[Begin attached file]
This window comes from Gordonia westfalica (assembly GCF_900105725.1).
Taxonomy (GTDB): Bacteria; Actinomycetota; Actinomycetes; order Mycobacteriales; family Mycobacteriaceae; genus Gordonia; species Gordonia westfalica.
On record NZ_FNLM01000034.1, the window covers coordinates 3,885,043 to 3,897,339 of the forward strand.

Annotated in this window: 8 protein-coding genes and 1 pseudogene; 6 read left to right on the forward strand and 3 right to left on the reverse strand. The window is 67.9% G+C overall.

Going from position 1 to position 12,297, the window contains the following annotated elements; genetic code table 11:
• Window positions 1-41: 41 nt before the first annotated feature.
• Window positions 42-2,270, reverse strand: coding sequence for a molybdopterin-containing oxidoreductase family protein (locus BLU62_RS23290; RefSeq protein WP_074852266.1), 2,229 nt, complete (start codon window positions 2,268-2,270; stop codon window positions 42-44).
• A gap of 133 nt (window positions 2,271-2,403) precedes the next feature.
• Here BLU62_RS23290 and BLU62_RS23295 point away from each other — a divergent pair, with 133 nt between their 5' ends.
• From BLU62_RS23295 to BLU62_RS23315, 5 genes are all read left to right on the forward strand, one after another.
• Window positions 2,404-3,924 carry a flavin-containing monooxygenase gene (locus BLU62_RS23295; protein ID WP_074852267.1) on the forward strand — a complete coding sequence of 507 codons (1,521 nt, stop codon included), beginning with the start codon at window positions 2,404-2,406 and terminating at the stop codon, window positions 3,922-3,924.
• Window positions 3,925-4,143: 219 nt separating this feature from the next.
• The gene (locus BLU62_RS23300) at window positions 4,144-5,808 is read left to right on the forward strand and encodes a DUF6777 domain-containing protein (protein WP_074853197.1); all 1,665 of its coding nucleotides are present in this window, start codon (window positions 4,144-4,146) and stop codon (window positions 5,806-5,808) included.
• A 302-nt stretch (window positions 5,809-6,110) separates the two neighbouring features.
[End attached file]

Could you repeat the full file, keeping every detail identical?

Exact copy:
This window comes from Gordonia westfalica (assembly GCF_900105725.1).
Taxonomy (GTDB): Bacteria; Actinomycetota; Actinomycetes; order Mycobacteriales; family Mycobacteriaceae; genus Gordonia; species Gordonia westfalica.
On record NZ_FNLM01000034.1, the window covers coordinates 3,885,043 to 3,897,339 of the forward strand.

Annotated in this window: 8 protein-coding genes and 1 pseudogene; 6 read left to right on the forward strand and 3 right to left on the reverse strand. The window is 67.9% G+C overall.

Going from position 1 to position 12,297, the window contains the following annotated elements; genetic code table 11:
• Window positions 1-41: 41 nt before the first annotated feature.
• Window positions 42-2,270, reverse strand: coding sequence for a molybdopterin-containing oxidoreductase family protein (locus BLU62_RS23290; RefSeq protein WP_074852266.1), 2,229 nt, complete (start codon window positions 2,268-2,270; stop codon window positions 42-44).
• A gap of 133 nt (window positions 2,271-2,403) precedes the next feature.
• Here BLU62_RS23290 and BLU62_RS23295 point away from each other — a divergent pair, with 133 nt between their 5' ends.
• From BLU62_RS23295 to BLU62_RS23315, 5 genes are all read left to right on the forward strand, one after another.
• Window positions 2,404-3,924 carry a flavin-containing monooxygenase gene (locus BLU62_RS23295; protein ID WP_074852267.1) on the forward strand — a complete coding sequence of 507 codons (1,521 nt, stop codon included), beginning with the start codon at window positions 2,404-2,406 and terminating at the stop codon, window positions 3,922-3,924.
• Window positions 3,925-4,143: 219 nt separating this feature from the next.
• The gene (locus BLU62_RS23300) at window positions 4,144-5,808 is read left to right on the forward strand and encodes a DUF6777 domain-containing protein (protein WP_074853197.1); all 1,665 of its coding nucleotides are present in this window, start codon (window positions 4,144-4,146) and stop codon (window positions 5,806-5,808) included.
• A 302-nt stretch (window positions 5,809-6,110) separates the two neighbouring features.